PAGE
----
Protests, some violent, have escalated across the United States with people angry at the killing in police custody of unarmed black man George Floyd. Authorities in Minneapolis have vowed a stronger police presence.
Protests swept across the United States on Friday as people demonstrated against the killing of George Floyd while in police custody. Peaceful rallies in Arizona and Ohio turned violent as protesters threw rocks, started fires and smashed windows in the early hours of Saturday morning.
US media reported that the White House entered partial lockdown as protesters failed to leave after an 8 p.m. curfew in place in Washington DC. People wielded signs reading: "Stop Killing Us."
In Minneapolis, the city where Floyd was killed, thousands of protesters ignored a curfew order on Friday evening and took to the streets for a fourth straight night of protests. Some 500 National Guard soldiers were mobilized in the city and surrounding areas, although Minnesota Governor Tim Waltz said early Saturday he was working to activate more than 1,000 more Guard members.
Georgia's governor declared a state of emergency on Saturday to also activate the state National Guard as violence flared in Atlanta and in dozens of cities nationwide. Some protesters in Atlanta spray-painted the logo of the CNN headquarters and smashed police cars.
Protests spread across US
The Guard was also on standby in the US capital, where a crowd grew outside the White House and chanted at President Donald Trump. Some protesters tried to push through barriers set up by the US Secret Service along Pennsylvania Avenue, and threw bottles and other objects at officers wearing riot gear, who responded with pepper spray.
Meanwhile, over 200 people in Petal, Mississippi joined a peaceful protest Friday afternoon at city hall to call for the resignation of a white mayor who said he "didn't see anything unreasonable" about the killing of George Floyd in police custody.
In Phoenix, Arizona, authorities said that after hundreds of protesters marched towards the Capitol building, a small group broke windows at police headquarters in the early hours of Friday morning.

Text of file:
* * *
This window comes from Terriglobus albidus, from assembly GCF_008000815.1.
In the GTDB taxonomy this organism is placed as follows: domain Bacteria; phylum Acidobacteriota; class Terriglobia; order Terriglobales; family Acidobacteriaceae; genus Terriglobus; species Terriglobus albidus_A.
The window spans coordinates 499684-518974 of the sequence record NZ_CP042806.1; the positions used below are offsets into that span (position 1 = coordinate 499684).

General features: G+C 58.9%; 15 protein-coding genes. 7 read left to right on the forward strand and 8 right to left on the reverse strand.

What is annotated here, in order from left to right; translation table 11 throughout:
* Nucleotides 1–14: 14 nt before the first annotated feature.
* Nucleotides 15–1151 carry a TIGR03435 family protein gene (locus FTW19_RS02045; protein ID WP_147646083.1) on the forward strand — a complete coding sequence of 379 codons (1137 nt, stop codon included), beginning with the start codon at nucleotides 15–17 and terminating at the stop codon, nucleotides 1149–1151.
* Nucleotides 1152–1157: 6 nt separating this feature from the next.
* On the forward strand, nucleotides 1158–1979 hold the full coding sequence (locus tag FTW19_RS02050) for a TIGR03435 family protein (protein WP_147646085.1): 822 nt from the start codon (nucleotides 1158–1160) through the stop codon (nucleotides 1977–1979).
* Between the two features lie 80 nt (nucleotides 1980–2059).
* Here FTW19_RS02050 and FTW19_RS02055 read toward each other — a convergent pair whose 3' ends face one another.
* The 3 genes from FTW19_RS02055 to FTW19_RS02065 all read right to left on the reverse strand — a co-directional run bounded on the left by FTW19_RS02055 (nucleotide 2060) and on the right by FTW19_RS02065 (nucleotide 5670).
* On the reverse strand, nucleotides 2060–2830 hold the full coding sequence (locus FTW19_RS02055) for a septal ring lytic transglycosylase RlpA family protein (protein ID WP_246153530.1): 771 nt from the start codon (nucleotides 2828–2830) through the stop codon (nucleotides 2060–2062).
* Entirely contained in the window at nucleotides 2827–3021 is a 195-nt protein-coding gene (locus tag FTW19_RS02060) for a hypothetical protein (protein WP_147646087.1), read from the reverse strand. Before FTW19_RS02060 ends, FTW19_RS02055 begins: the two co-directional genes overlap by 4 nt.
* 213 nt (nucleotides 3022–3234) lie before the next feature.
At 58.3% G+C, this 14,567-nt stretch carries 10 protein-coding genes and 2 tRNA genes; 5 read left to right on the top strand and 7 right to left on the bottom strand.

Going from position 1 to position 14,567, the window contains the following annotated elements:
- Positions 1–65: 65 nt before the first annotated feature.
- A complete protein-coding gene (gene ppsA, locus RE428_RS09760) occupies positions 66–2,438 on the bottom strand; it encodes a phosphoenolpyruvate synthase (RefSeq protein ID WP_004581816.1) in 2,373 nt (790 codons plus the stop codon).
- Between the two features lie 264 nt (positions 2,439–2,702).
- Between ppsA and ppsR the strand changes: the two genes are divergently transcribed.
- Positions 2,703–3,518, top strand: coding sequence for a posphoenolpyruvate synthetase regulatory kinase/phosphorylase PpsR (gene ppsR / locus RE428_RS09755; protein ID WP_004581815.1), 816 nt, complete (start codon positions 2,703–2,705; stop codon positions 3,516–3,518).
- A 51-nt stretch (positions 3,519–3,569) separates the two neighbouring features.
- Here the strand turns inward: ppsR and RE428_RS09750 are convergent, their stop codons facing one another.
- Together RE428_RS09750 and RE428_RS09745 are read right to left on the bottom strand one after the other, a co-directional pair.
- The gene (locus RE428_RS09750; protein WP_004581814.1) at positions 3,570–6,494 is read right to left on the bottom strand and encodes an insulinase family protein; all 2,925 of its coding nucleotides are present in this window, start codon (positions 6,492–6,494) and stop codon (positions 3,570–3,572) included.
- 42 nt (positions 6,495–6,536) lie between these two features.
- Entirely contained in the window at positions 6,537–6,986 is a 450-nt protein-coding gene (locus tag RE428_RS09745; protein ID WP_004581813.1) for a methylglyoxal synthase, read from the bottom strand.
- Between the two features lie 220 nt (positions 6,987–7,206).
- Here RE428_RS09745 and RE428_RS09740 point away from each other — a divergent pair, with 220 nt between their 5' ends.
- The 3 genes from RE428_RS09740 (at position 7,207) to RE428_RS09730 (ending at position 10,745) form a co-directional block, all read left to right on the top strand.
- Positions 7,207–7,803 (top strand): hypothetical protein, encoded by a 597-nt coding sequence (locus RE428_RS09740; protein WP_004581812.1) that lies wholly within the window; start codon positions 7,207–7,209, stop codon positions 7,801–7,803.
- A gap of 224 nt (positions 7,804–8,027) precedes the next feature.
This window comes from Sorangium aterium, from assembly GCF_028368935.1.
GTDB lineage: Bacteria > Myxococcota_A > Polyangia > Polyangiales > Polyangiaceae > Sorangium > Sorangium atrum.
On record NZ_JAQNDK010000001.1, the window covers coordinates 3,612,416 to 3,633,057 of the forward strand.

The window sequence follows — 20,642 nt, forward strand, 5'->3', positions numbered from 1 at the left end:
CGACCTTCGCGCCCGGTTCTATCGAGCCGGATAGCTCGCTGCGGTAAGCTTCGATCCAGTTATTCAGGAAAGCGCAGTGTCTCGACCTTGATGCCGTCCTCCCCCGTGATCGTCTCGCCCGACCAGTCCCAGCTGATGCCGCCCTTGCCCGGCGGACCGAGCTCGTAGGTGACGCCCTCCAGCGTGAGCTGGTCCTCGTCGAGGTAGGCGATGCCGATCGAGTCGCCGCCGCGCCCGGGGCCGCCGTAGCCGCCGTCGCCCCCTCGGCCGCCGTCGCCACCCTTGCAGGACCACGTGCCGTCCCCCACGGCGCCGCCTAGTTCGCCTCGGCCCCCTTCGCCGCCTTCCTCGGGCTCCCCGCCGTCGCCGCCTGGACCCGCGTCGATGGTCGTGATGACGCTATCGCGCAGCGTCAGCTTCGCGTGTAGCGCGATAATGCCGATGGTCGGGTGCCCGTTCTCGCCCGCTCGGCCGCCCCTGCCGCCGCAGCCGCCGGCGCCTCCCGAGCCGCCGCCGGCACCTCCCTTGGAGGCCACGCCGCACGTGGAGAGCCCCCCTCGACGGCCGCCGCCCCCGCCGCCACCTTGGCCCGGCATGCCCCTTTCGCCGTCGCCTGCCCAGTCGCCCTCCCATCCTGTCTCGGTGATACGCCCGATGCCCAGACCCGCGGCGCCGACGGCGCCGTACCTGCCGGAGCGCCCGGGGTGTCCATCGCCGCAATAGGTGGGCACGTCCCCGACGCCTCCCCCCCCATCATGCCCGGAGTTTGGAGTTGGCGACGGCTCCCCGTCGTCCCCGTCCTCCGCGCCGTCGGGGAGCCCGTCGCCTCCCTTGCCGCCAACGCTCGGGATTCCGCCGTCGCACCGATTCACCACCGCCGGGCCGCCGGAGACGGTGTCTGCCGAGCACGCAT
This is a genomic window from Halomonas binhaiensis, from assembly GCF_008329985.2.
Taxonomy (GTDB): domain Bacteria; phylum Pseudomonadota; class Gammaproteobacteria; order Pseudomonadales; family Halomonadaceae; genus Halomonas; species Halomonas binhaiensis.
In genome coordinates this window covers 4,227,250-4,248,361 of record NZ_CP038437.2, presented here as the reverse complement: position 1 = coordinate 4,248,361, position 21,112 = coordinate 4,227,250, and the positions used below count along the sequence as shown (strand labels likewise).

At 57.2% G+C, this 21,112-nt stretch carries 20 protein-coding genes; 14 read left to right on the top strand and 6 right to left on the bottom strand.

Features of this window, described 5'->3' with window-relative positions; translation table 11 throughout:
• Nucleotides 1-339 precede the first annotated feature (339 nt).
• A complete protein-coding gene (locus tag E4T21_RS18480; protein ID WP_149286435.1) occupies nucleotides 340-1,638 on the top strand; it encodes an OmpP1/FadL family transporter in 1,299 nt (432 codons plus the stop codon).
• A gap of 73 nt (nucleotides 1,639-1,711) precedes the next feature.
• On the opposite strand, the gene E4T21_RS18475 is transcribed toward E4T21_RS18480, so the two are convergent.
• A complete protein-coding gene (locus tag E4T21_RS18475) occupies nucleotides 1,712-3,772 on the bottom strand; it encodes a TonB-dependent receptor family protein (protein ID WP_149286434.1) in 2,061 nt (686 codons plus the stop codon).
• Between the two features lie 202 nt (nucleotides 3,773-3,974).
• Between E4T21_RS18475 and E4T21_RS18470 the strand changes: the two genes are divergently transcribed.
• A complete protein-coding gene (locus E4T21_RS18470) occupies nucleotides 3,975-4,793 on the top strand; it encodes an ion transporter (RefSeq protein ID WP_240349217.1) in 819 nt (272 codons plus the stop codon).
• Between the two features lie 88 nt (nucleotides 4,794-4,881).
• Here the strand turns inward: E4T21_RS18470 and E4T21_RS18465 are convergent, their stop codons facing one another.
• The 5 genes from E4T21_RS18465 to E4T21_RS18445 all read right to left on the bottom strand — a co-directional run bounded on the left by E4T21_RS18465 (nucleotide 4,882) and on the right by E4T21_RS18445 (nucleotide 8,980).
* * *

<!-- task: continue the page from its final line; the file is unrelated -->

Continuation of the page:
Protesters in Columbus, Ohio, Floyd's home state, attempted to break into the Ohio statehouse. Ohio Governor Mike DeWine issued a call to unity in the face of the protests, urging peace over the weekend. "His death impacts all of us," he said. "We have a responsibility to each other, regardless of race, to stand up and say we won't tolerate conduct like this."
Demonstrations and marches were also held in Atlanta, Los Angeles, Denver, Las Vegas and New York City, with many people wearing masks. Groups of hundreds of people largely obeyed social distancing regulations and most protests were peaceful.
In Detroit, one person was killed after someone in an SUV fired shots into a crowd of people protesting Floyd's death, a Detroit police spokeswoman said Saturday.
How did George Floyd die?
George Floyd was an African-American man who was killed in police custody in Minneapolis after footage emerged of him in handcuffs pleading for air as a police officer kneeled on his neck. Derek Chauvin, one of the four police officers, was arrested and charged with murder Friday morning following three days of protests.
Just an hour after his arrest, Hennepin County Attorney Mike Freeman announced that Chauvin had been charged with third-degree murder and manslaughter.
Freeman told a news conference that it was "by far the fastest we've ever charged a police officer."
How did the protests start?
The protests began in Minneapolis after the footage of Floyd's killing emerged earlier this week.
Governor Tim Walz of Minnesota announced a curfew over the weekend from 8 p.m. Friday to 6 a.m. Saturday and the same on Saturday night in an effort to curb violent protests and looting. Walz also acknowledged his "abject failure" in responding to the situation this week.
"We're committed to change," he wrote on Twitter.
Presumptive Democratic presidential nominee Joe Biden called for justice in the death of George Floyd and described systemic racism as an "open wound" in the United States.
He also denounced President Donald Trump, who appeared to call for violence to quell looters in Minneapolis on his own Twitter platform.
"I'm furious and you should be too," Biden wrote on Twitter.
Trump ally and US Attorney General, William Barr said Friday that he was "confident justice would be served" and that he found the video footage of Floyd's arrest "harrowing."
Protests are expected to continue over the weekend, with many activists on social media calling for the other three police officers implicated in Floyd's death to be arrested.
rs, ed/mm (AP, AFP)